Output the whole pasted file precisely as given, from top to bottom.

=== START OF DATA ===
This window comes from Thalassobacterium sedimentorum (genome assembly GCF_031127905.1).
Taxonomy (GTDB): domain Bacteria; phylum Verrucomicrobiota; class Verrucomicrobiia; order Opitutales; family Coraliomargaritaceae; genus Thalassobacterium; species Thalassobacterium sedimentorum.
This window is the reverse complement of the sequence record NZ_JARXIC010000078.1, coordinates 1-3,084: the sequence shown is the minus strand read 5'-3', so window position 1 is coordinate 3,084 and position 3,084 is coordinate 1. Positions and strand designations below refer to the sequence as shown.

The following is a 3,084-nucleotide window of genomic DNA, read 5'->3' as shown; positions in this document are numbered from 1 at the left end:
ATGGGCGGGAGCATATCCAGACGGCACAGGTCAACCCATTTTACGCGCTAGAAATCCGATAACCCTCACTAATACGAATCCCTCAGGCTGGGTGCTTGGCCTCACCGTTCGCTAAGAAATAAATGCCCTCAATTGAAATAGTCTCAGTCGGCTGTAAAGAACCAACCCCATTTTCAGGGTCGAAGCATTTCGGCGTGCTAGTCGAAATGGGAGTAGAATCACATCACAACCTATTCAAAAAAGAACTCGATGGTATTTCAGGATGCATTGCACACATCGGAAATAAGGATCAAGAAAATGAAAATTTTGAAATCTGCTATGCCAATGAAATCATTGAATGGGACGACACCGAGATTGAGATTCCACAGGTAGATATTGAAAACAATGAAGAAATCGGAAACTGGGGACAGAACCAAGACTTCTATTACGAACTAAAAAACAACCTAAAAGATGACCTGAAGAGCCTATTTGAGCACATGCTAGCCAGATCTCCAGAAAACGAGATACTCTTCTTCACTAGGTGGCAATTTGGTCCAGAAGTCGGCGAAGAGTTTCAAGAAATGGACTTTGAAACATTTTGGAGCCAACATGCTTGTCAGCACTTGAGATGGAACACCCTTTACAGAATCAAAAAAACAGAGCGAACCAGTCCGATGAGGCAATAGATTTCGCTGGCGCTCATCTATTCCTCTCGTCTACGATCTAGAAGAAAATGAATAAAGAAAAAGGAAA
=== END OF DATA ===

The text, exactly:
This window comes from Thalassobacterium sedimentorum (genome assembly GCF_031127905.1).
Taxonomy (GTDB): domain Bacteria; phylum Verrucomicrobiota; class Verrucomicrobiia; order Opitutales; family Coraliomargaritaceae; genus Thalassobacterium; species Thalassobacterium sedimentorum.
This window is the reverse complement of the sequence record NZ_JARXIC010000078.1, coordinates 1-3,084: the sequence shown is the minus strand read 5'-3', so window position 1 is coordinate 3,084 and position 3,084 is coordinate 1. Positions and strand designations below refer to the sequence as shown.

The following is a 3,084-nucleotide window of genomic DNA, read 5'->3' as shown; positions in this document are numbered from 1 at the left end:
ATGGGCGGGAGCATATCCAGACGGCACAGGTCAACCCATTTTACGCGCTAGAAATCCGATAACCCTCACTAATACGAATCCCTCAGGCTGGGTGCTTGGCCTCACCGTTCGCTAAGAAATAAATGCCCTCAATTGAAATAGTCTCAGTCGGCTGTAAAGAACCAACCCCATTTTCAGGGTCGAAGCATTTCGGCGTGCTAGTCGAAATGGGAGTAGAATCACATCACAACCTATTCAAAAAAGAACTCGATGGTATTTCAGGATGCATTGCACACATCGGAAATAAGGATCAAGAAAATGAAAATTTTGAAATCTGCTATGCCAATGAAATCATTGAATGGGACGACACCGAGATTGAGATTCCACAGGTAGATATTGAAAACAATGAAGAAATCGGAAACTGGGGACAGAACCAAGACTTCTATTACGAACTAAAAAACAACCTAAAAGATGACCTGAAGAGCCTATTTGAGCACATGCTAGCCAGATCTCCAGAAAACGAGATACTCTTCTTCACTAGGTGGCAATTTGGTCCAGAAGTCGGCGAAGAGTTTCAAGAAATGGACTTTGAAACATTTTGGAGCCAACATGCTTGTCAGCACTTGAGATGGAACACCCTTTACAGAATCAAAAAAACAGAGCGAACCAGTCCGATGAGGCAATAGATTTCGCTGGCGCTCATCTATTCCTCTCGTCTACGATCTAGAAGAAAATGAATAAAGAAAAAGGAAA